only ‘print’ and so it’s making content digitized, downloadable, and yes,
there’ll still be a place for the hard copy book.
Change is already upon
us and more is coming. You, as the writer, must recognize this reality and
forge your new path. Mix your career, write in different areas, of course
approach the print publishers if that’s where you want to place your work, but
don’t rule out other avenues as well. E-publishing, self-publishing, publishing
with independents; all of these are now open doors to writers. And a bit of research will glean you even more opportunities to
build your own empire.
Remember, the future
of publishing is not technology or free samples. The future is about giving
readers what they want and there have never been so many opportunities to do
so. As a reader I currently read from my Kindle Fire, my computer and hard copy books. So I suggest you enjoy what you write and don’t limit yourself to any one possibility –
there are many and for now it just seems to be growing.
Okay, the truth hurts. The fact
is no matter how good a writer you are, no matter how persistent and devoted to
your writing, you’re going to receive rejections.
Probably a lot of them over time.
Naturally every writer would like
to have all his or her writing recognized for the incredible gems that they are
and published forthwith, but here’s where reality intrudes: it ain’t gonna
happen. Even if your writing is perfect in every way, a gem, polished to
sparkling perfection (yeah, like that’s going to happen) it might not be to an
editor’s taste or the editor could be having a bad day and not like anything coming
across the desk, or a lowly reader wouldn’t pass it on to said editor.
So, what to do?
How to avoid becoming depressed,
frustrated, and one of those writers who fall by the wayside and give up?
First, remember a few simple
facts. Agents and editors are swamped with submissions by dabblers, those who
pursue writing for amusement and not as their life’s work. This can be good news
for the serious writer who’ll find the more professionally he or she approaches
an agency or publisher, the more seriously a submission will be taken.
Secondly, the bad news is
established agents get over one hundred submissions a week. Top publishers who
still accept unsolicited manuscripts directly from writers are equally buried.
Good news from the perspective of the professionally minded aspiring writer is
more than ninety percent of the submissions received aren’t worth looking at
twice. Make sure your writing is in the 10% category.
Consider how many writers (read
dabblers) put out sloppy work filled with errors; typos, grammatical, or form.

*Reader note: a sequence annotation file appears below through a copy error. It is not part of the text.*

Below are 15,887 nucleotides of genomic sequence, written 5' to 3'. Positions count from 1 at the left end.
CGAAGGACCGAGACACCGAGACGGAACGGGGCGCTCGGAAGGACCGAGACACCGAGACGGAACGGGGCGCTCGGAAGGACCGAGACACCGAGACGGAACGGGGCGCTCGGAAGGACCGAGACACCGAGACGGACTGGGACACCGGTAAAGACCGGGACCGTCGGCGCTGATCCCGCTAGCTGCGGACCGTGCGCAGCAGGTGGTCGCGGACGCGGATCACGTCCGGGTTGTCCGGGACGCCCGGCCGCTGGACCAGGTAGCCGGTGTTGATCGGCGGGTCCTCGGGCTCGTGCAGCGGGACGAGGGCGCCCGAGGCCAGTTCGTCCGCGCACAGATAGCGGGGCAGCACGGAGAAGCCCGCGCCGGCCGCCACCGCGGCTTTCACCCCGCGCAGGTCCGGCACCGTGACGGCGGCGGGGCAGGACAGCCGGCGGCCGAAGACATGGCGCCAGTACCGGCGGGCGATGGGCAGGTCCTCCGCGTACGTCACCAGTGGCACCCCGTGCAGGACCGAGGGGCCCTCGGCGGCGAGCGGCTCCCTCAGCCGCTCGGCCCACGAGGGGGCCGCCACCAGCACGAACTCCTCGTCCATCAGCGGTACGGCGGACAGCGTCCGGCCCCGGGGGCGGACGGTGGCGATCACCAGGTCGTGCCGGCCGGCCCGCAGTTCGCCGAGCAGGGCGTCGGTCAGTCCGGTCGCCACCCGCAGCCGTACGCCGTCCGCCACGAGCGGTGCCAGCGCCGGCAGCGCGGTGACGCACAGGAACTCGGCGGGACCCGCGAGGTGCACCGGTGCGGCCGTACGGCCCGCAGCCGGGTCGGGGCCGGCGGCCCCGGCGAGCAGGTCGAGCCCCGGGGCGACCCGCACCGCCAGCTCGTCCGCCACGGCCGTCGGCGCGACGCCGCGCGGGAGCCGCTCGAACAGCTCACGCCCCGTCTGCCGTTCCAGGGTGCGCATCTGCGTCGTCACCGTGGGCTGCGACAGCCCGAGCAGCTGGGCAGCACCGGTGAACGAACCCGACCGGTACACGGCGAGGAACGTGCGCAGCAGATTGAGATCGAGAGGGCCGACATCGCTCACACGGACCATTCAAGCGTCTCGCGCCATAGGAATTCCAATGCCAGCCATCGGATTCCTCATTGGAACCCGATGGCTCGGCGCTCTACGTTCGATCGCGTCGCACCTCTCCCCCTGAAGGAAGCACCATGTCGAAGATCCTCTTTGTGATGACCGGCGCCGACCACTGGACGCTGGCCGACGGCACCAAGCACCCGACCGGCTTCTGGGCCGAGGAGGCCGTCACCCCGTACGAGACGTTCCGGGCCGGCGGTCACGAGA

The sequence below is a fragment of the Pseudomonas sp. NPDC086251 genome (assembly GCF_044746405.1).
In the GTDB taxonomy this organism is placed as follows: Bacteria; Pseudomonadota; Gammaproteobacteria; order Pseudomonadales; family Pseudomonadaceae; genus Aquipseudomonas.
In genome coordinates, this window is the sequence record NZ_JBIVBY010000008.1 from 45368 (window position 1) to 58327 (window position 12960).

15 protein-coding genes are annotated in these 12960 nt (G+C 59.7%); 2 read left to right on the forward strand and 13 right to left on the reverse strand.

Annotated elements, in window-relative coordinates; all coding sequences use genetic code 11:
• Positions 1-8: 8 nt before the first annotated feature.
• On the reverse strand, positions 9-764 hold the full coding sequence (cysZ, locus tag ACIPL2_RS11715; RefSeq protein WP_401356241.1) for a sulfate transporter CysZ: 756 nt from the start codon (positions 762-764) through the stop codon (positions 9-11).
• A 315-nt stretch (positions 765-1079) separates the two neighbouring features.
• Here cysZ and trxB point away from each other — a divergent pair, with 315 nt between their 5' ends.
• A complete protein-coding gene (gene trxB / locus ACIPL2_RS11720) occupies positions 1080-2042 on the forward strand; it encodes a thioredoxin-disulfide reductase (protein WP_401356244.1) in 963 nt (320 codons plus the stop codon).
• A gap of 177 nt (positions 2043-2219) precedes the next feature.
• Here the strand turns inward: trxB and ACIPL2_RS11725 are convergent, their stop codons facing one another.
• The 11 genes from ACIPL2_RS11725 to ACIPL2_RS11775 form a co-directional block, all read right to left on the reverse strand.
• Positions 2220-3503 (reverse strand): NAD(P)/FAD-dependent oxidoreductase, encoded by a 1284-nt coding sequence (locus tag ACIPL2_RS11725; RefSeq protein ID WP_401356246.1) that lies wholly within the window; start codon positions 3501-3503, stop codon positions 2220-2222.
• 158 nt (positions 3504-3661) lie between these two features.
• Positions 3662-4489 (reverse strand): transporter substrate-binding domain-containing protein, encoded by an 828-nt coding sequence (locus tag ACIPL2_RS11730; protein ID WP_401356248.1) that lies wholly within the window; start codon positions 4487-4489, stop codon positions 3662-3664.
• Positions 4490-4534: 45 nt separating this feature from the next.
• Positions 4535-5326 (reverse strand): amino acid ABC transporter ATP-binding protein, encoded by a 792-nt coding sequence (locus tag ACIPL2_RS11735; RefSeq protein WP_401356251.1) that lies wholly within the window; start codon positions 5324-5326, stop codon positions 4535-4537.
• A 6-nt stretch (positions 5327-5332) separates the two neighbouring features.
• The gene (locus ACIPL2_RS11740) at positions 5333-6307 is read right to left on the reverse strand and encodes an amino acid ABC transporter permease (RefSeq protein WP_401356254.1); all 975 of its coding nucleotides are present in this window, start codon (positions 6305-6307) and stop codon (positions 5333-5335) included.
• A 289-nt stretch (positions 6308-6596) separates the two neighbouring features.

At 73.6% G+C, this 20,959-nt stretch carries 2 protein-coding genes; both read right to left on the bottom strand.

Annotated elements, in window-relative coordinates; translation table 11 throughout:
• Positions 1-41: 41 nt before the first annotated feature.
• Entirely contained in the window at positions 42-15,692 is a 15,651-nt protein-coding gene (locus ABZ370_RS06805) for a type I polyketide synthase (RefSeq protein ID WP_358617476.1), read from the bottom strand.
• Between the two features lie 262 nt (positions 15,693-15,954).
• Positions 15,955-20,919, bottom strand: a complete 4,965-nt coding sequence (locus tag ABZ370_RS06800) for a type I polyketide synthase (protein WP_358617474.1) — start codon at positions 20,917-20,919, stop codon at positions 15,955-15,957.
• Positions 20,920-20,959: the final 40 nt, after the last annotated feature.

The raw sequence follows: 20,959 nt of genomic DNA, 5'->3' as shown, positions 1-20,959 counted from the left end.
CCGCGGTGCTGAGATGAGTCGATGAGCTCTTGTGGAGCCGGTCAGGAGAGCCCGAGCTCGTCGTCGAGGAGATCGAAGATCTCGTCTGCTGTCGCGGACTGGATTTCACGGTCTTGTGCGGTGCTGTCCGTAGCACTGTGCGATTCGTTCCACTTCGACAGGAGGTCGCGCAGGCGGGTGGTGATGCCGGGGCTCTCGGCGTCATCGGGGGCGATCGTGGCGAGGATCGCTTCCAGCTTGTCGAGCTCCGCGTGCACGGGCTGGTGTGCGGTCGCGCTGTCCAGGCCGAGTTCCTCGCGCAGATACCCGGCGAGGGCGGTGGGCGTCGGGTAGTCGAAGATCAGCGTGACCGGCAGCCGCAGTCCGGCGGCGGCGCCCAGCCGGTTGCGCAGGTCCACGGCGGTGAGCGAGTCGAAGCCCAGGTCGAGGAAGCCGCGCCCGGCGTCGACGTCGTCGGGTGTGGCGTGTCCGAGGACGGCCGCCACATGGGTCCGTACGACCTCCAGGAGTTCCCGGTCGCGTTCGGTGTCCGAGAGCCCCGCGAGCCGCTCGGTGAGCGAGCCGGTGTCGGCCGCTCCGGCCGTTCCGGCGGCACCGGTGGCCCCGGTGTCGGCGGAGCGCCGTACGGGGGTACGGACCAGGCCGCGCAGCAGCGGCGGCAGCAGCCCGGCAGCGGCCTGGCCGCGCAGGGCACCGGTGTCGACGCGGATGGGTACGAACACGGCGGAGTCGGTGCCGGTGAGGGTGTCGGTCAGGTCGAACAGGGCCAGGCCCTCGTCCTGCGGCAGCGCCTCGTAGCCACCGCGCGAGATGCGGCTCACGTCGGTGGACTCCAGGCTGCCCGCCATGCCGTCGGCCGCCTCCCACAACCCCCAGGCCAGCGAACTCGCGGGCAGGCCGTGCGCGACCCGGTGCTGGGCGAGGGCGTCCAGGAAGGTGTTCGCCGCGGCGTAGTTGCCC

Others don’t give a thought to whom they are submitting.
Whether to an agent or a
publisher, it’s the writer’s responsibility to know to whom he or she is
talking. Know if the publisher publishes the kind of story you are submitting.
Know if the agent handles the type of book you are proposing. If you send a
science fiction book proposal to a publisher of romance novels you can be
certain that proposal will be in the trash can or zapped off email within
moments. Don’t go thinking your work is somehow magical and when you submit a
romance to a western publisher (assuming it isn’t a western romance) that it
will somehow slip through and be published. Same thing with an agent.
If you mail a query or proposal
to several places at once, personalize each one. If they figure you’ve mailed
your submission to every agent or publisher in the known universe that, too,
will land your submission in the trash heap. Even if you DO submit to every
agent and publisher in the known (and perhaps undiscovered) universe they don’t
have to know that so take that extra moment and don’t give them reason to
If you do your job right, if you
research and rewrite until you know to whom you’re sending your writing and
you know it is the best that it can be, then you’ll find you’re not competing
with all those hundreds of writing submissions, but rather with only perhaps the ten
percent who comport themselves as professionals.
So, you’re doing everything
You’re still going to get
rejections. Expect it. Simply put, the chance that what you write will be
exactly what any single editor or agent is looking for today is usually very
small. Remember, even big-name writers get rejections. Comforting, huh?
take it personally. Perhaps your piece just wasn’t the right thing for that
publication at that time. Perhaps they have something similar in the works.
Perhaps that particular editor is going through a very nasty divorce, is
drinking heavily and nothing would look good to him/her. It isn’t necessarily a
rejection of YOU, nor is it a put down on your writing abilities.
a thick skin, ride it out and when you receive a rejection think of it as an
opportunity. Send out a new query immediately. If it is a novel, send it to a
new publisher or agent for consideration. If it’s an article, send a new query
to the editor from whom you’ve just received the rejection, then tweak the original and send that out to
a new editor.
and did I mention don't call an editor or agent to argue how they're wrong
about rejecting your article, novel, script or whatever. Won't help, will only
Need more inspiration?Here are a couple more links